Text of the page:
Rangel: Southern Areas Have Cultures That We Have To Overcome

Nothing gets under my skin faster than a New Yorker calling out the South, and that's exactly what happened recently.

In a T.V. interview, New York Congressman Charlie Rangel told the host other states should adopt gun laws exactly like the one passed in the state of New York... alas, he says, they probably won't.

Oh right, I forgot, the South is still a backwater to New York. The region languishes in a post-antebellum haze of poverty and backwardness.

In truth, the South has benefitted from long-term strategies of keeping out unions and attracting more companies to relocate from the rustbelt as well as overseas. Boeing recently built a plant in South Carolina. Lenovo is building a laptop factory, not in New York or New Jersey, but North Carolina.

It's not serendipity that caused companies to move. Strong economic policies, including right to work legislation and low taxes, has built Texas into a juggernaut. When Governor Rick Perry was running for President he could claim, rightly, that his state had created more than a third of all the jobs created in the entire country since the recovery began in 2009.

Not New York or Connecticut, but Texas. The Lone Star state's unemployment rate of 6.1% handily beats out the nation. Then there's Louisiana and Virginia at 5.5%, Oklahoma at 5.1%. New Yorkers? 8.2 % and New Jersey at 9.6%.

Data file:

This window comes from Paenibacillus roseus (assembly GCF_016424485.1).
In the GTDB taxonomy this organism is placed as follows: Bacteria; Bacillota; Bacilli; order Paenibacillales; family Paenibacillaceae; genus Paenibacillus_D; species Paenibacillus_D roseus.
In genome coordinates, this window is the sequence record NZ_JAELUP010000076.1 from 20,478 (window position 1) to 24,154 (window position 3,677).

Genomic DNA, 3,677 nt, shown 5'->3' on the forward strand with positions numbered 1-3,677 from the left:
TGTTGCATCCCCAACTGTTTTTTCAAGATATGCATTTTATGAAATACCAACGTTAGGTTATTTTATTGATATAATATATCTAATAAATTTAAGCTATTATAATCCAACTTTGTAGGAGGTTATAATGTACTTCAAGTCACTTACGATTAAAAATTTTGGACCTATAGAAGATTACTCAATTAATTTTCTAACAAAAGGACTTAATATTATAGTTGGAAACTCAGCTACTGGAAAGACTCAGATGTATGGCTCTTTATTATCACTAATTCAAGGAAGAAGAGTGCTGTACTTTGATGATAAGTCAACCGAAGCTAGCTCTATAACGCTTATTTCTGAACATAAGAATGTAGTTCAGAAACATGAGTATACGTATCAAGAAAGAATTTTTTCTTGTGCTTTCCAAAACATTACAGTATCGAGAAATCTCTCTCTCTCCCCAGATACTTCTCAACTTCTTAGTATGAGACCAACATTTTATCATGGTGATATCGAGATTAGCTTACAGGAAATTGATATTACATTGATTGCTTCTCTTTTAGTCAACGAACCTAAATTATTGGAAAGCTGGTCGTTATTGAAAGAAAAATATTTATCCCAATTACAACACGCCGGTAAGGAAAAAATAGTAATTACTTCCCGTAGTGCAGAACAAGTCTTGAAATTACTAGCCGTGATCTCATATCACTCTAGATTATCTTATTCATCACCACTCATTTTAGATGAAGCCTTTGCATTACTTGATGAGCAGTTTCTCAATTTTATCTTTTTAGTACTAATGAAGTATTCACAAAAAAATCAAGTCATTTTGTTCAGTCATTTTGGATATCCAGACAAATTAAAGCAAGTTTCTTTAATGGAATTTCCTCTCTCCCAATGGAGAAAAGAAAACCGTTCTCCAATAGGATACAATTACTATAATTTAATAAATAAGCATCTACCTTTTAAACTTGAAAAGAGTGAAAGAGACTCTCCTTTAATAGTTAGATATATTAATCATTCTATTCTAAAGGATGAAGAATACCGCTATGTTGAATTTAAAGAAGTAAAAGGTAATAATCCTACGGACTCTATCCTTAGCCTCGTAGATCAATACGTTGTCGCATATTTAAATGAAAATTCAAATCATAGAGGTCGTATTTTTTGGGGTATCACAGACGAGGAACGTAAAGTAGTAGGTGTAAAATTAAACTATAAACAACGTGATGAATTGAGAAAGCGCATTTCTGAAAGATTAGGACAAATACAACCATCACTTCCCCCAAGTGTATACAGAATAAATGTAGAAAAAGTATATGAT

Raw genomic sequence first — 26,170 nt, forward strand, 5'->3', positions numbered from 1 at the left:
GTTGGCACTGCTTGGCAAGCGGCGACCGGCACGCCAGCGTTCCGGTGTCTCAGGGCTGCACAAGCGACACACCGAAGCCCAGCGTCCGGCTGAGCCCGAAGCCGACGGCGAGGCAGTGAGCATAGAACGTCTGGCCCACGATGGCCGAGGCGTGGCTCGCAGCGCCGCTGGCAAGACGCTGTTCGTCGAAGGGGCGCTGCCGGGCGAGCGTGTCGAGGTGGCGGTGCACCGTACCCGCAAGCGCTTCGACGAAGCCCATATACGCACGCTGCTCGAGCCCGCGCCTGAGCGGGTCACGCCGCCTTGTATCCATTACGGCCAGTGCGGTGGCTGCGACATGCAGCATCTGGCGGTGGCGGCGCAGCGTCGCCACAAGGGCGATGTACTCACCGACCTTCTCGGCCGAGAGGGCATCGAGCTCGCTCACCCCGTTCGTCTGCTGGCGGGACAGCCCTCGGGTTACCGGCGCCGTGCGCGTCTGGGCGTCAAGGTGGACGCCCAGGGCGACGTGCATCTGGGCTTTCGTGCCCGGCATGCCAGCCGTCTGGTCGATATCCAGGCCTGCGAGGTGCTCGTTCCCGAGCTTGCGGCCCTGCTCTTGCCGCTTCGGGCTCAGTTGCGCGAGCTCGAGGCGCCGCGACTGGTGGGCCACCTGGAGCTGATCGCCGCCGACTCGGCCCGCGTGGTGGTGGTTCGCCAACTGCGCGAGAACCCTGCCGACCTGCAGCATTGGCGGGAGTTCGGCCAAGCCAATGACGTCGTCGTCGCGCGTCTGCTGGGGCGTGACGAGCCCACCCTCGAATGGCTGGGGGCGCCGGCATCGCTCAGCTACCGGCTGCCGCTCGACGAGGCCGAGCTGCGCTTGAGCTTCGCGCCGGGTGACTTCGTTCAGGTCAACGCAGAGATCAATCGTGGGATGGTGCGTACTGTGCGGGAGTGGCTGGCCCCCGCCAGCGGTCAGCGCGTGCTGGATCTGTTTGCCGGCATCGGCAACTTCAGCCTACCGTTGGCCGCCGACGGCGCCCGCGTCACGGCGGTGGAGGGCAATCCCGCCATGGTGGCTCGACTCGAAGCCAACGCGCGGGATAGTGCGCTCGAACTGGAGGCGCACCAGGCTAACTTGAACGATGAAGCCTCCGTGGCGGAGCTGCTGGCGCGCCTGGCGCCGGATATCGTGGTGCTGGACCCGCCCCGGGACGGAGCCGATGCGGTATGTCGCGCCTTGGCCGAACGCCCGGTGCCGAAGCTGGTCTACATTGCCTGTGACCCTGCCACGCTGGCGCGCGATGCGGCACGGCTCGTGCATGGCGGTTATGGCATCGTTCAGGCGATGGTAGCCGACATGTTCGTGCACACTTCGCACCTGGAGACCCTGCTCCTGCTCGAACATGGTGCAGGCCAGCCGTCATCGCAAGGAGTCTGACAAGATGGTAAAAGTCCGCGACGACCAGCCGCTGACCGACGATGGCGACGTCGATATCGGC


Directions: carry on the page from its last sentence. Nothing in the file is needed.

In the metrics that matter, the South is kicking New York's butt.

Is the culture different? Yes it is! Thank goodness. But I thought that's what Liberals celebrated? Diversity.

I guess I shouldn't be getting so upset about Rangel. After all, he's had his problems.

The 40-year Congressman was censured by the House two years ago after facing charges of 17 years of unpaid taxes on a property in the Dominican Republic, and more than $500,000 in undisclosed public assets. He was investigated for raising millions from companies with business before the committee he chaired. By the way, it's not all bad. Rangel won a Purple Heart and a bronze star for his service in the Korean War.

Despite the censure and the tax embarrassment, he's still in office. Voters keep returning him 40 years later.

What are the cultural implications of that? I’d say it’s a culture of corruption that needs to be overcome.